Wash Your Hands

The well ran dry at my wife Claudie’s family cabin in rural Vermont this past Sunday. That meant we had no showers. No toilet. No dishwashing.  We drove to the state park in Plymouth to shower. (We paid the admission and hot water charges.) We drew water from the lake to make the toilet work. We bought paper dishes, and used drinking water to clean Read more…

We Can No Longer Pretend Schools Are Only About Schooling

By Robin Jacobowitz, Gerald Benjamin, and KT Tobin “Everything connects to everything,” Leonardo Da Vinci is said to have concluded from his life’s work. Nowhere is this lesson more evident than in K12 education this year. In the face of a pandemic, we closed our school buildings to protect the health of students and teachers, and were immediately confronted with the need to feed hungry Read more…

Ruling Paves Way for Massive Voting Rights Change to School Board Elections Across New York

On May 25 in White Plains, U.S. District Court Judge Cathy Seibel ruled that the at-large system used for electing the nine members of the East Ramapo School Board denied the district’s Black and Latino voters effective choice in its elections, violating §2 of the Federal Voting Rights Act (VRA). Under an at-large system every voter votes to fill each board position, allowing a disciplined majority to control all seats. A majority of the East Ramapo district’s voting population is Hasidic Jews. The School Board has long been dominated by members recruited and endorsed by the leaders of this religious community and elected at-large through the use of block voting.

Never Waste a Crisis

On April 11, 2020, with his school chancellor Richard Carranza standing beside him, Mayor Bill de Blasio announced that New York City’s schools would be closed for the remainder of the school year to limit the spread of coronavirus infection. Almost immediately thereafter, Governor Andrew Cuomo dismissed this announcement as “One opinion. There has been no decision on schools,” he said.  In ordinary times decisions about Read more…

Gerald Benjamin’s Message to Political Science Grads: Do Good Work

In a curious way, college professors are like major league starting pitchers. Our work is discontinuous. Over and over we start anew, each time with a chance of achieving perfection. Pitchers do this about thirty times a season. We do it six or so an academic year. As I think about it, the same goes for college students; ten starts a year, ten chances to excel.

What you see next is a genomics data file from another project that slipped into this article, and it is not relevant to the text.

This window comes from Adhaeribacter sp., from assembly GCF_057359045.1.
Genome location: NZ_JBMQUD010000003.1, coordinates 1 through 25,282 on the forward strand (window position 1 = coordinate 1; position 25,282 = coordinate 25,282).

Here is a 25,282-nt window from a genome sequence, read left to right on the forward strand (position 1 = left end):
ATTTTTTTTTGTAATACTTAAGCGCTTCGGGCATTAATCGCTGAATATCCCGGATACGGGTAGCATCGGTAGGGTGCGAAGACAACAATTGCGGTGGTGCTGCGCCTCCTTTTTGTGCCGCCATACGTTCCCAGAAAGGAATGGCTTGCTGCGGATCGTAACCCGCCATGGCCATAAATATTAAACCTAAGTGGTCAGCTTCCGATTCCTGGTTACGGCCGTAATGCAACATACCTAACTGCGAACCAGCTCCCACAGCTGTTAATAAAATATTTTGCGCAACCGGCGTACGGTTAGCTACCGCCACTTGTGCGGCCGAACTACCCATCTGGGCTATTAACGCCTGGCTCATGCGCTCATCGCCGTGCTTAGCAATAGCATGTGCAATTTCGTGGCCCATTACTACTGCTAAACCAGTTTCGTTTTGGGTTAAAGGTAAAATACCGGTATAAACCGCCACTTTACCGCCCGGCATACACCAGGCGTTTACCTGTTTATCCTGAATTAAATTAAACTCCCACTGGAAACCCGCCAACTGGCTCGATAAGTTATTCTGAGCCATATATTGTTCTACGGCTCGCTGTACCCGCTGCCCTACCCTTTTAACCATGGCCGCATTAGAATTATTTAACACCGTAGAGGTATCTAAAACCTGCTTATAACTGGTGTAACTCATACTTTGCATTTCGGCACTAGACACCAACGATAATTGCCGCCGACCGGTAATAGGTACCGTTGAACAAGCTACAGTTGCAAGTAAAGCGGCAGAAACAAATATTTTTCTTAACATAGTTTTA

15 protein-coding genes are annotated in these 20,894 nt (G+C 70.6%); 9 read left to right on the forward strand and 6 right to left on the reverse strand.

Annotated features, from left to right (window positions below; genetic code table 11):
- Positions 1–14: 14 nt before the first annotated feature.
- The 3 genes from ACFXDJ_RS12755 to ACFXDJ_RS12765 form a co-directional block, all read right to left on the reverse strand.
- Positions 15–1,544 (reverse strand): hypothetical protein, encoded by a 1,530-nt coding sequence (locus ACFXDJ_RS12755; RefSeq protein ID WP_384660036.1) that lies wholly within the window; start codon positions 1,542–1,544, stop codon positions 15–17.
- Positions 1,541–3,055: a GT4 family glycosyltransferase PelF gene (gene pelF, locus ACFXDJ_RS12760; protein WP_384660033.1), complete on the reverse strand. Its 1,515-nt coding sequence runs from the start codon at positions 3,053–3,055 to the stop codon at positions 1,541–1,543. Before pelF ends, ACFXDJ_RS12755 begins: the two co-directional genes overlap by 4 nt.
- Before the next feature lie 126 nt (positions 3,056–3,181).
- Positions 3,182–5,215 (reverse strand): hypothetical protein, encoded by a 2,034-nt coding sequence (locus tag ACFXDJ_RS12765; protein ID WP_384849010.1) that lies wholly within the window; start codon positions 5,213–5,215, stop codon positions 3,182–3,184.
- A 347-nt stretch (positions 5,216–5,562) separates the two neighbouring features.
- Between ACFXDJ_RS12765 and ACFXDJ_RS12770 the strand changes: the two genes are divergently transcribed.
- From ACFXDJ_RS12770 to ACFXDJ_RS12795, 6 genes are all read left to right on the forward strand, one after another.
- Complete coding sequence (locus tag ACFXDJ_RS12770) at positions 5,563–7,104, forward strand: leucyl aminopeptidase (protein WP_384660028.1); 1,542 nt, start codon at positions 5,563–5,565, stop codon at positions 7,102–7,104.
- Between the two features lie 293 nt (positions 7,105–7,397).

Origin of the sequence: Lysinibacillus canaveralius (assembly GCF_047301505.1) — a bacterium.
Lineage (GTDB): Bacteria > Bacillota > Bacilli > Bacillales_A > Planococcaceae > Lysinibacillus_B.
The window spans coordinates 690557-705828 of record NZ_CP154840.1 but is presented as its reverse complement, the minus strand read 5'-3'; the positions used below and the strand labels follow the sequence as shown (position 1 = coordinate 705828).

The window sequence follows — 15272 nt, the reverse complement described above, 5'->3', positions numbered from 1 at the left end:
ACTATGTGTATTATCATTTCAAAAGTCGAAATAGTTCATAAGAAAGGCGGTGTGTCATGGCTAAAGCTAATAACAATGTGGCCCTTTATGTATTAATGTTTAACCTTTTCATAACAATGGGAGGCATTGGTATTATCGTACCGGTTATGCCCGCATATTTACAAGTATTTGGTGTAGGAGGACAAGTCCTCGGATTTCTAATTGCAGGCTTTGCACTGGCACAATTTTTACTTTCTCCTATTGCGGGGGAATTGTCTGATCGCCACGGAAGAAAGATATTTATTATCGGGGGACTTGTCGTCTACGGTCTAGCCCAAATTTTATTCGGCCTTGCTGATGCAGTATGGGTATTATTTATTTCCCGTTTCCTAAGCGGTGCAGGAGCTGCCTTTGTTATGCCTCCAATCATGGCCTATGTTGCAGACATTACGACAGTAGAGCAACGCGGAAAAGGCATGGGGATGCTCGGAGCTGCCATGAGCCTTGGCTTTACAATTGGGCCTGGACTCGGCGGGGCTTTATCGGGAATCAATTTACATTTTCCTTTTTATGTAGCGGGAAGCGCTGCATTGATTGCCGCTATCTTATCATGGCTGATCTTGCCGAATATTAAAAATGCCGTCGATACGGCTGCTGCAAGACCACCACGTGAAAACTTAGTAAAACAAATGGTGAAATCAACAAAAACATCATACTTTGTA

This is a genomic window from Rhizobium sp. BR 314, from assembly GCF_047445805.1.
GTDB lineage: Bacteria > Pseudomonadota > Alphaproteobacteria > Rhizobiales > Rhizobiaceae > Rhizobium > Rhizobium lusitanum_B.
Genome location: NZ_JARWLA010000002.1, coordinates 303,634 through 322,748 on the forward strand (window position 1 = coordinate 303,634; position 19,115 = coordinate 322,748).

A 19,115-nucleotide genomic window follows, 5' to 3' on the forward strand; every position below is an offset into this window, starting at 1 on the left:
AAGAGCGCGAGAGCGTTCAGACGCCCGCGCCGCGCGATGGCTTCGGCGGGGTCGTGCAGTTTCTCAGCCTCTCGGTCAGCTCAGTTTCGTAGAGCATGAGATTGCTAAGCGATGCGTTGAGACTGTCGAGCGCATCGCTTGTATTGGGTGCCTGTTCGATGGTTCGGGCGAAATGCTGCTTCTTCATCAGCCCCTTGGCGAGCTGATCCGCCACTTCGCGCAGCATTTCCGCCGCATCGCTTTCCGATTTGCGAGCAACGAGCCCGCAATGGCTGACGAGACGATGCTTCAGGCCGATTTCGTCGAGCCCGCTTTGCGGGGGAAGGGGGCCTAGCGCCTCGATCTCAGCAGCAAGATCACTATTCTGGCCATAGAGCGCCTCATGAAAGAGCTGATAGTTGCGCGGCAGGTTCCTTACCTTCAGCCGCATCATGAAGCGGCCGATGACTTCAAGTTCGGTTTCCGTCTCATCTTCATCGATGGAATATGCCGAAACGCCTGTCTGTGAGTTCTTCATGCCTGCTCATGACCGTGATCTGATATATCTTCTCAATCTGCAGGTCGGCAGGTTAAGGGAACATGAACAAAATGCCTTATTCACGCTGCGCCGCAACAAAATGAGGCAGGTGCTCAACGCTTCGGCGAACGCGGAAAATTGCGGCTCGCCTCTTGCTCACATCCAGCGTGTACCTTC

COVID-19: Local Leaders Respond

The Benjamin Center recently asked 233 randomly selected New York State county, city, town, and village elected officials, representative of local elected leaders across the state, about how they and their communities are handling the COVID-19 crisis. Here’s what they told us. Key findings: COVID-19 has presented major challenges to all classes of localities 85 percent of local government leaders fear their community’s ability to Read more…

Why We Need to PAUSE Our School Budget Vote

On the second Tuesday in May, in ordinary times, voters across New York State (with the exception of those in the Conference of Big Five School Districts—Buffalo, Syracuse, NYC, Yonkers, Rochester) head to the polls to cast a ballot in favor of or against their local public school district budget. Also on that date, citizens vote for fellow community members to represent them on the Read more…

Grading on a Pandemic Curve

The fundamentals of school have been relatively stable over time; students board a yellow bus or walk to school each day, sit through classes with peers and teachers, participate in any number of extracurricular activities, and take the bus or walk home. But school is looking pretty different these days; distance learning, virtual proms, meals delivered to students. And another important school institution—the way students’ Read more…

Carol Roper, Community and Democracy

My friend Carol Roper died last week. She was 86. There’s a lot of death around these days. My generation is passing, and at an accelerated pace with the coronavirus taking its grim daily toll. I’ve known Carol for over 50 years; her death hit me particularly hard. Yet strangely, as I write this, I find that I do not know enough about many important Read more…

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